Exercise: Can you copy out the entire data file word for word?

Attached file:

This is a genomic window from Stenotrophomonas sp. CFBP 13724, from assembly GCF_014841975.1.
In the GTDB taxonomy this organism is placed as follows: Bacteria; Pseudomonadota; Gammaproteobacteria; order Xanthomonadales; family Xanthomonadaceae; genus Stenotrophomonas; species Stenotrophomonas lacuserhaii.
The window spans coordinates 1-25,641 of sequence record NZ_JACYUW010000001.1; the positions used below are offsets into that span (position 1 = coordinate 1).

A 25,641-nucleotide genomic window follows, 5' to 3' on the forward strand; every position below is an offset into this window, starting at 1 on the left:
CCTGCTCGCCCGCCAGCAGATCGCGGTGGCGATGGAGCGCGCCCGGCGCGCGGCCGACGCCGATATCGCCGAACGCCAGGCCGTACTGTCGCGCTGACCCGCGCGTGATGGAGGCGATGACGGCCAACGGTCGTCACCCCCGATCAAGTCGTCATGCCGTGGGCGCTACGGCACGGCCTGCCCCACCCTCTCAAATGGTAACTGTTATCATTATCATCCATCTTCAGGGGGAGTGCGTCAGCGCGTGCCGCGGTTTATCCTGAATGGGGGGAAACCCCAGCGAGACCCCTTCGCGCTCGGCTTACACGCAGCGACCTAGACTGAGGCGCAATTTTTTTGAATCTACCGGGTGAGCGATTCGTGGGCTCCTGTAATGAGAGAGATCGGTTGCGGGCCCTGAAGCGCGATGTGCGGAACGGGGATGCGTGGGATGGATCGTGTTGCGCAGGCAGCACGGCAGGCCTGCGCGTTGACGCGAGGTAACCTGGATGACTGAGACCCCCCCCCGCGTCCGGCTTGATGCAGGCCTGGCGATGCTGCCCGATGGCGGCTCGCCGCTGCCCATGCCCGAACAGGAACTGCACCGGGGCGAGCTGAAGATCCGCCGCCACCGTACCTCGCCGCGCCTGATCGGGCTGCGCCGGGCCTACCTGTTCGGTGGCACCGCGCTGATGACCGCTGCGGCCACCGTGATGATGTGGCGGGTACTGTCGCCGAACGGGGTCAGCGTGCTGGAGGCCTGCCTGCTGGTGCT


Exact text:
This is a genomic window from Stenotrophomonas sp. CFBP 13724, from assembly GCF_014841975.1.
In the GTDB taxonomy this organism is placed as follows: Bacteria; Pseudomonadota; Gammaproteobacteria; order Xanthomonadales; family Xanthomonadaceae; genus Stenotrophomonas; species Stenotrophomonas lacuserhaii.
The window spans coordinates 1-25,641 of sequence record NZ_JACYUW010000001.1; the positions used below are offsets into that span (position 1 = coordinate 1).

A 25,641-nucleotide genomic window follows, 5' to 3' on the forward strand; every position below is an offset into this window, starting at 1 on the left:
CCTGCTCGCCCGCCAGCAGATCGCGGTGGCGATGGAGCGCGCCCGGCGCGCGGCCGACGCCGATATCGCCGAACGCCAGGCCGTACTGTCGCGCTGACCCGCGCGTGATGGAGGCGATGACGGCCAACGGTCGTCACCCCCGATCAAGTCGTCATGCCGTGGGCGCTACGGCACGGCCTGCCCCACCCTCTCAAATGGTAACTGTTATCATTATCATCCATCTTCAGGGGGAGTGCGTCAGCGCGTGCCGCGGTTTATCCTGAATGGGGGGAAACCCCAGCGAGACCCCTTCGCGCTCGGCTTACACGCAGCGACCTAGACTGAGGCGCAATTTTTTTGAATCTACCGGGTGAGCGATTCGTGGGCTCCTGTAATGAGAGAGATCGGTTGCGGGCCCTGAAGCGCGATGTGCGGAACGGGGATGCGTGGGATGGATCGTGTTGCGCAGGCAGCACGGCAGGCCTGCGCGTTGACGCGAGGTAACCTGGATGACTGAGACCCCCCCCCGCGTCCGGCTTGATGCAGGCCTGGCGATGCTGCCCGATGGCGGCTCGCCGCTGCCCATGCCCGAACAGGAACTGCACCGGGGCGAGCTGAAGATCCGCCGCCACCGTACCTCGCCGCGCCTGATCGGGCTGCGCCGGGCCTACCTGTTCGGTGGCACCGCGCTGATGACCGCTGCGGCCACCGTGATGATGTGGCGGGTACTGTCGCCGAACGGGGTCAGCGTGCTGGAGGCCTGCCTGCTGGTGCT